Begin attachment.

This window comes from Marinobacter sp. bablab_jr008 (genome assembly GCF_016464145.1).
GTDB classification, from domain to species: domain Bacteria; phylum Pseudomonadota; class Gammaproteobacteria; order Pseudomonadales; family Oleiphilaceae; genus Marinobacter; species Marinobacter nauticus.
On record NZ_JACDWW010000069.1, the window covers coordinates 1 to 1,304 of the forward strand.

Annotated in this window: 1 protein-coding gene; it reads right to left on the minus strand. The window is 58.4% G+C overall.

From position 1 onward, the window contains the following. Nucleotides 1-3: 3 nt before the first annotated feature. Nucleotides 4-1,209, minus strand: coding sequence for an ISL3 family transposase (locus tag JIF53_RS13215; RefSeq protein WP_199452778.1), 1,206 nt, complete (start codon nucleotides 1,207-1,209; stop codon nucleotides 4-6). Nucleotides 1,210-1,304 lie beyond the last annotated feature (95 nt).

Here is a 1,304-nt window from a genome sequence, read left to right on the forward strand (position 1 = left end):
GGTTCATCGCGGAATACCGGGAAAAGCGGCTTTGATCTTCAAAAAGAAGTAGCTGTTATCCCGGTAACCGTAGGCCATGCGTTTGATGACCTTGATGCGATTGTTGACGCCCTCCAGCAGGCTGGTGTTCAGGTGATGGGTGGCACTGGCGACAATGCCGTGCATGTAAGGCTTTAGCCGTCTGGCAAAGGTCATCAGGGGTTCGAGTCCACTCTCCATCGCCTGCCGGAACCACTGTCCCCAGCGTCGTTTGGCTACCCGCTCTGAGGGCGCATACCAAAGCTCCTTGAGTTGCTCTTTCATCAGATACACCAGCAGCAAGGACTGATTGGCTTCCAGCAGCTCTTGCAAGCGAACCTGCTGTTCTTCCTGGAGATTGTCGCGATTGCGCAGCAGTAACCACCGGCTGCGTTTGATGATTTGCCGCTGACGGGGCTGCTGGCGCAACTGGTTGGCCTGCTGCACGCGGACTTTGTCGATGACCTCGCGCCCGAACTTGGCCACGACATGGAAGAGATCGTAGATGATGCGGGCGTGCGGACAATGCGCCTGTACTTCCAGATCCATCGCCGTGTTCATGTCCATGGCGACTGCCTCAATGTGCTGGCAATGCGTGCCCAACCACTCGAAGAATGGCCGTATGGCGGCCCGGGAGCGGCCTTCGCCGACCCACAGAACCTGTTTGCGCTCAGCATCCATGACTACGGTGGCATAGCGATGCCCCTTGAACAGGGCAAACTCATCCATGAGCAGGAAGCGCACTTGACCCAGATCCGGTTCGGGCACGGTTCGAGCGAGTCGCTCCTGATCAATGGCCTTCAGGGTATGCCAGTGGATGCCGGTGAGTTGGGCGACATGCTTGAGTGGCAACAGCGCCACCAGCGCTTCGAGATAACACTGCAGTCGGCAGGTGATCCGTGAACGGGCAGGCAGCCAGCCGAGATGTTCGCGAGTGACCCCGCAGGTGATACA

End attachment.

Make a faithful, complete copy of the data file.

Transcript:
This window comes from Marinobacter sp. bablab_jr008 (genome assembly GCF_016464145.1).
GTDB classification, from domain to species: domain Bacteria; phylum Pseudomonadota; class Gammaproteobacteria; order Pseudomonadales; family Oleiphilaceae; genus Marinobacter; species Marinobacter nauticus.
On record NZ_JACDWW010000069.1, the window covers coordinates 1 to 1,304 of the forward strand.

Annotated in this window: 1 protein-coding gene; it reads right to left on the minus strand. The window is 58.4% G+C overall.

From position 1 onward, the window contains the following. Nucleotides 1-3: 3 nt before the first annotated feature. Nucleotides 4-1,209, minus strand: coding sequence for an ISL3 family transposase (locus tag JIF53_RS13215; RefSeq protein WP_199452778.1), 1,206 nt, complete (start codon nucleotides 1,207-1,209; stop codon nucleotides 4-6). Nucleotides 1,210-1,304 lie beyond the last annotated feature (95 nt).

Here is a 1,304-nt window from a genome sequence, read left to right on the forward strand (position 1 = left end):
GGTTCATCGCGGAATACCGGGAAAAGCGGCTTTGATCTTCAAAAAGAAGTAGCTGTTATCCCGGTAACCGTAGGCCATGCGTTTGATGACCTTGATGCGATTGTTGACGCCCTCCAGCAGGCTGGTGTTCAGGTGATGGGTGGCACTGGCGACAATGCCGTGCATGTAAGGCTTTAGCCGTCTGGCAAAGGTCATCAGGGGTTCGAGTCCACTCTCCATCGCCTGCCGGAACCACTGTCCCCAGCGTCGTTTGGCTACCCGCTCTGAGGGCGCATACCAAAGCTCCTTGAGTTGCTCTTTCATCAGATACACCAGCAGCAAGGACTGATTGGCTTCCAGCAGCTCTTGCAAGCGAACCTGCTGTTCTTCCTGGAGATTGTCGCGATTGCGCAGCAGTAACCACCGGCTGCGTTTGATGATTTGCCGCTGACGGGGCTGCTGGCGCAACTGGTTGGCCTGCTGCACGCGGACTTTGTCGATGACCTCGCGCCCGAACTTGGCCACGACATGGAAGAGATCGTAGATGATGCGGGCGTGCGGACAATGCGCCTGTACTTCCAGATCCATCGCCGTGTTCATGTCCATGGCGACTGCCTCAATGTGCTGGCAATGCGTGCCCAACCACTCGAAGAATGGCCGTATGGCGGCCCGGGAGCGGCCTTCGCCGACCCACAGAACCTGTTTGCGCTCAGCATCCATGACTACGGTGGCATAGCGATGCCCCTTGAACAGGGCAAACTCATCCATGAGCAGGAAGCGCACTTGACCCAGATCCGGTTCGGGCACGGTTCGAGCGAGTCGCTCCTGATCAATGGCCTTCAGGGTATGCCAGTGGATGCCGGTGAGTTGGGCGACATGCTTGAGTGGCAACAGCGCCACCAGCGCTTCGAGATAACACTGCAGTCGGCAGGTGATCCGTGAACGGGCAGGCAGCCAGCCGAGATGTTCGCGAGTGACCCCGCAGGTGATACA